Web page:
Ok...clarification time obviously. I can see how some of you would be a bit confused. The tests and 3 vets that have looked at her were done in class clinic. So there is nothing on her actual clinics records but she has been quite the case for our observations and testing. Make sense? That part is irrelevant anyways because it is beside the fact that my original post stated. And I haven't even looked into insurance yet so that is another topic for another day but thanks so much for the example situations on it!!!

My original question is...I am just wondering if anyone has any thoughts or ideas, or has been through something similar before.

She had a really bad week this week. Worse than I have seen in a year. I had to put stitches in her ear from another sudden outburst that caused a fight between my other dog and her. She did this more than once a day all week (attacing the picnic table, the crate, any other inanimate objects in her reach). 2 hours hard running each day to follow and still no change. She is on high quality food, is not bored (always has a full kong) and right now as I watch her she is licking the same spot on the wall and has been for a while.

It is always easier for us to give advice to other people about their pets but when it comes to ours it suddenly becomes something that seems too hard. In tears I lifted her into the air last night off of my sisters dog. She had walked by my dog and gotten attacked. My mom then turned to me and said...maybe it is time to let her go.

you wrote:
"occasionally there is no answer for the problem and then you have to make a decision on whether you can confine/control the dog in a manner to prevent injury to your family or pets and others and still allow quality of life without lifelong isolation and boredom or whether to euthanize"

My life right now is dedicated to the better well being of animals at all costs. If it costs me $10,000 on tests I will do it for her...I couldn't live with myself asking "what if" for the rest of my life. The "wastless tests" I talk about are the tests that are irrelevant and don't need to be done. What I meant is that I want to get a direction before requesting tests so that I don't end up doing ones that will get me nowhere. Can I confine and control her? For the most part yes. Most people say to me..."I don't know how you do it" but to me it is something that I have become accustomed to. Will I be able to when a child comes around or someone comes to the house or when I least expect it? NO. She has no pattern to her outbursts and I will have to make the choice of always being on top of her. Is it fair to her? I don't know yet because I don't have the answers I am looking for. I feel that it is my duty to find out though which is why I am here. I thought maybe someone might know something that the vets I learn from everyday don't.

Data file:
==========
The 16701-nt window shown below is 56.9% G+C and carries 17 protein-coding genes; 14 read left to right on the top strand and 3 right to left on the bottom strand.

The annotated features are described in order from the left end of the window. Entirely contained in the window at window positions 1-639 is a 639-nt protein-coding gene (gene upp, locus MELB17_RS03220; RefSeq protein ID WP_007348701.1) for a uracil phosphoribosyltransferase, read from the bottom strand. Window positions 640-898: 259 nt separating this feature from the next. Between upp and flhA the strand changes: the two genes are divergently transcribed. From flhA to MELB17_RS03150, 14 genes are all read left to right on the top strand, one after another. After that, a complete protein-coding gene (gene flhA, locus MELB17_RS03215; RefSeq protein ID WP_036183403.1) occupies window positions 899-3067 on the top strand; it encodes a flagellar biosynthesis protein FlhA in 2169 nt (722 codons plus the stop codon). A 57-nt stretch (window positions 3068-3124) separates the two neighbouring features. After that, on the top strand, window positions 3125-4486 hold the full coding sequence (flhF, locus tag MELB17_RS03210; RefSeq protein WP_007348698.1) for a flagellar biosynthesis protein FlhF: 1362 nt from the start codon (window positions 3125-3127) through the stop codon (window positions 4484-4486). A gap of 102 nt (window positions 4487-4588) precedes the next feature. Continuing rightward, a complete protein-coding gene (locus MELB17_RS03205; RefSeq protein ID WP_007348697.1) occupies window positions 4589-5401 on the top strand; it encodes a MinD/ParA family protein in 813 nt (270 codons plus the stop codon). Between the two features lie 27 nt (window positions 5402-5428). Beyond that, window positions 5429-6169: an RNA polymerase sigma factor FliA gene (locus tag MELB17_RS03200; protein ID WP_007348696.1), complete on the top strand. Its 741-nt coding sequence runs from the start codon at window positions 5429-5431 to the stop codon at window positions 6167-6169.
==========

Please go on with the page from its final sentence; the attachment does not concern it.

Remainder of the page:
Maybe not, but you never know and I want to know that I have gone to every length for her. She deserves it.

OntarioGreys
May 15th, 2006, 08:13 AM
No one here or even a vet can tell you what is wrong whether it is hormonal, disease, tumor or bad wiring without doing testing , and being you work in the animal industry in animal behaviour, you should already know that you must rule out medical problems when your faced with irrational behaviour, to top this off you have one pet that is continually attacking another in your home what about your other dog, what is it doing to him or her being attacked on a daily basis, and it has been allowed to continue for a year and a half, without going to a vet about, how many stitches have you put into the dogs since you brought this one into the home, when it is an ongoing problem that you are aware there is a problem and you do nothing about it then that can be considered neglect and abuse, and I know of instances where a vet has called the police in on owner who was constantly bringing in one pet that was being mauled by the other and all pets were taken from the owner and they were charged. When you have an animal that you know is dangerous you have a responsibility to ensure it can not bring harm to a person or another companion animal and one of these days you are likely going to make some little mistake like not checking a gate is fully closed or open the front door at the wrong moment, and that dog is going to do some serious damage to another persons pet, a child or adult maybe even kill. And then what will happen to that dog ???